The Long Road of Inquiry Following Sex Abuse by Clergy
Deutsches Ärzteblatt, the renowned journal of the German Medical Association, has published an original article about sexual abuse of minors by clergy of the Catholic Church (1). Would that have been possible 20 years ago or earlier? I don’t think so.
For the last 20 years, the Catholic Church has been with its back against the wall regarding the issue of sexual child abuse by clergy or in Catholic institutions. Investigations and commissions to inquire into child sexual abuse in the USA, Australia and Ireland had addressed the issue—on the initiative of and under pressure from affected persons. In 2012, the forensic psychiatrist Leygraf and coworkers (2) published a study based on psychiatric expert opinions about Catholic clergy in German dioceses. To widen the perspective on the issue, one should, once again, take a look at this study which had a simpler design than the recent MHG study. The proportion of clergy with pedophilic problems was small, while clergy with homosexual orientation were common; there was a large proportion of clergy without partner-directed sexual experiences.
History and setting of the MHG study
In 2011, the German Bishops’ Conference decided to review the personnel records of clergy for evidence of sexual abuse; a project, initially awarded to the criminologist Prof. Christian Pfeiffer. This project was terminated by the German Bishops’ Conference in 2013—because, according to Bishop Ackermann, the relationship of trust had been broken. However, the German Bishops’ Conference remained with the back against the wall. Faced with allegations of censorship and concealment, in addition to data protection issues, it re-tendered the project. This was a rather unexpected move. Working groups to be regarded as competent in the field were concerned with the question whether independent research was at all possible under such pressure, before applying for this project.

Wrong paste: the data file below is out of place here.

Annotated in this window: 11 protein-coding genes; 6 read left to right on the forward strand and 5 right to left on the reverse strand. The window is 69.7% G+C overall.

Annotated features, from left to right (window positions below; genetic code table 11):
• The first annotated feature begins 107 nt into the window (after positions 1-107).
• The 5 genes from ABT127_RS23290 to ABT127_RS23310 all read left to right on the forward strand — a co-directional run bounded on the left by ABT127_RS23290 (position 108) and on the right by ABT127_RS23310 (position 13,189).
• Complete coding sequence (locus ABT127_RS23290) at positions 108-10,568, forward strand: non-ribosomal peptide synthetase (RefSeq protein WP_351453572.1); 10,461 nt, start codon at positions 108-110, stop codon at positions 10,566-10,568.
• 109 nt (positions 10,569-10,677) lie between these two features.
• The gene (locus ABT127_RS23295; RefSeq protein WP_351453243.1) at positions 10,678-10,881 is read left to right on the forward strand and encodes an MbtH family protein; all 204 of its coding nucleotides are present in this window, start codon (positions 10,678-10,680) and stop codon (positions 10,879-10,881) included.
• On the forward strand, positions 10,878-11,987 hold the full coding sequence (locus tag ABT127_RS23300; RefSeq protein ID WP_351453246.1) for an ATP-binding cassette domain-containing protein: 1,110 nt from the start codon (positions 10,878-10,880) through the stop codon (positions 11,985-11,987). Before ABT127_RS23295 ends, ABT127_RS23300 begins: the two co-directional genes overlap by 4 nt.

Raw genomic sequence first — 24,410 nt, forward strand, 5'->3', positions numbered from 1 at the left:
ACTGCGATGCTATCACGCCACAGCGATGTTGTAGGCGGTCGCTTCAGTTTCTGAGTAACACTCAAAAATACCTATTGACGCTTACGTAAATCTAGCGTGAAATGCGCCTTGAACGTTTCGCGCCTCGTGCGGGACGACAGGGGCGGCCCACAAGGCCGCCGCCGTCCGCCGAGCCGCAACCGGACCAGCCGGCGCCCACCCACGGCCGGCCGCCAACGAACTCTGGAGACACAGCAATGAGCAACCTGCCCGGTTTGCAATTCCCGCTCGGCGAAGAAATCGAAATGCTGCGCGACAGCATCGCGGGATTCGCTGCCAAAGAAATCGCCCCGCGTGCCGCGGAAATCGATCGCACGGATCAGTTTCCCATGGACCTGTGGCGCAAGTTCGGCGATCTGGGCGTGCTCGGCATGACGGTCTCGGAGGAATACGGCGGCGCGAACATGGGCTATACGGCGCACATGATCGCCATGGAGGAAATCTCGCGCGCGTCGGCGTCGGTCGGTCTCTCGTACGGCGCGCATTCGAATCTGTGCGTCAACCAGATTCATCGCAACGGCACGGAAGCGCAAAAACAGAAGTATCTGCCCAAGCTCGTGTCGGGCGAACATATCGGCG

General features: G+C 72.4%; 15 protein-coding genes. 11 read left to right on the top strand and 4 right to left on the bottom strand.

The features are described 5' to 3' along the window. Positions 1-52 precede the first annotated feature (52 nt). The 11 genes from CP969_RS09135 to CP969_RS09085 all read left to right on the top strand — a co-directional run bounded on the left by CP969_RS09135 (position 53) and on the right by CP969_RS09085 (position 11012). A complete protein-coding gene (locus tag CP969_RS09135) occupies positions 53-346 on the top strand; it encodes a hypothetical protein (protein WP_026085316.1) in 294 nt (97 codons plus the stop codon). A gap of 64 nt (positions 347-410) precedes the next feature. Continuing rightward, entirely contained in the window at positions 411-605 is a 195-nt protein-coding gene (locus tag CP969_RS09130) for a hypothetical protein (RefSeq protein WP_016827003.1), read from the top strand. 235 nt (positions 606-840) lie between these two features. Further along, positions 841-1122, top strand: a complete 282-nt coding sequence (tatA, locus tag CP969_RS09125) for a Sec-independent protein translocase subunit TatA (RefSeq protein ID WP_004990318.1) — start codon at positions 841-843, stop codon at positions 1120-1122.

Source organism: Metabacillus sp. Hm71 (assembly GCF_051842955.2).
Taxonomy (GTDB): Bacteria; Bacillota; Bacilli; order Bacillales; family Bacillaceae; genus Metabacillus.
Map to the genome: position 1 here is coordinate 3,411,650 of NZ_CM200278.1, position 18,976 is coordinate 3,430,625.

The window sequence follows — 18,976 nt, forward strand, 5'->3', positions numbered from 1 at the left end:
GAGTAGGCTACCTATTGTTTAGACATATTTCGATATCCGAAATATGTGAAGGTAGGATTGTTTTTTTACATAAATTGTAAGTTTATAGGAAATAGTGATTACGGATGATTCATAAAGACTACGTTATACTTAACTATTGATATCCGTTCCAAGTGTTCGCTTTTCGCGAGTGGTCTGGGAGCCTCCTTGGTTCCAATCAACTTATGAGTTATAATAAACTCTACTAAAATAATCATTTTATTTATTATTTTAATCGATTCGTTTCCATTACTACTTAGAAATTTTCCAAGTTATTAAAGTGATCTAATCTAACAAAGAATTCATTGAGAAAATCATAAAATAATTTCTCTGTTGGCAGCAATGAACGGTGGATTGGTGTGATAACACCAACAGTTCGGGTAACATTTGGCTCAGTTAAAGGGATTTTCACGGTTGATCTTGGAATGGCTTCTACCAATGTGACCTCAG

The aim of the present study was “to work out how the insights from the MHG Study can be translated into clinical practice“. Here, the scope is broad and the challenges are considerable. To, at the same time, understand the study’s limitations, it is advisable to carefully read the detailed eMethods section. It reveals that the epidemiological data were obtained from the analysis of personnel records of clergy. The second important point is that, for data protection reasons, the files were not searched by the research consortium’s academic staff, but by staff of the dioceses—a potential conflict of interest. Information about the inter-rater reliability was not reported in the article. Ultimately, this study is based on acts documented in the personnel records which are considered as sexual abuse of minors—a mixture of reported and unreported offences as well as a rather wider or narrower definition of sexual abuse. The cases of accused clergy peaked between the 1960s and 1980s, i.e. during a period in the past. Here, it should be added that almost 30% of cases were reported for the period up to 1960.
This is important for the discursive placement of the events and shows three things:
- The Catholic Church has to face a process of inquiry into child sexual abuse
- It can take a long time until it is possible to remember
- When discussing the study’s results, we should not overlook the historical dimension of when the events occurred.
The available data do not allow to clarify what the situation is at present. Dreßing et al. highlight in their discussion that there are institution-specific aspects, but also risk constellations for child abuse by clergy, for example sexual moral, attitude towards homosexuality, and dealing with celibacy and secrecy of confession (1). The latter points, in particular, should be investigated in further studies.
The role of the medical community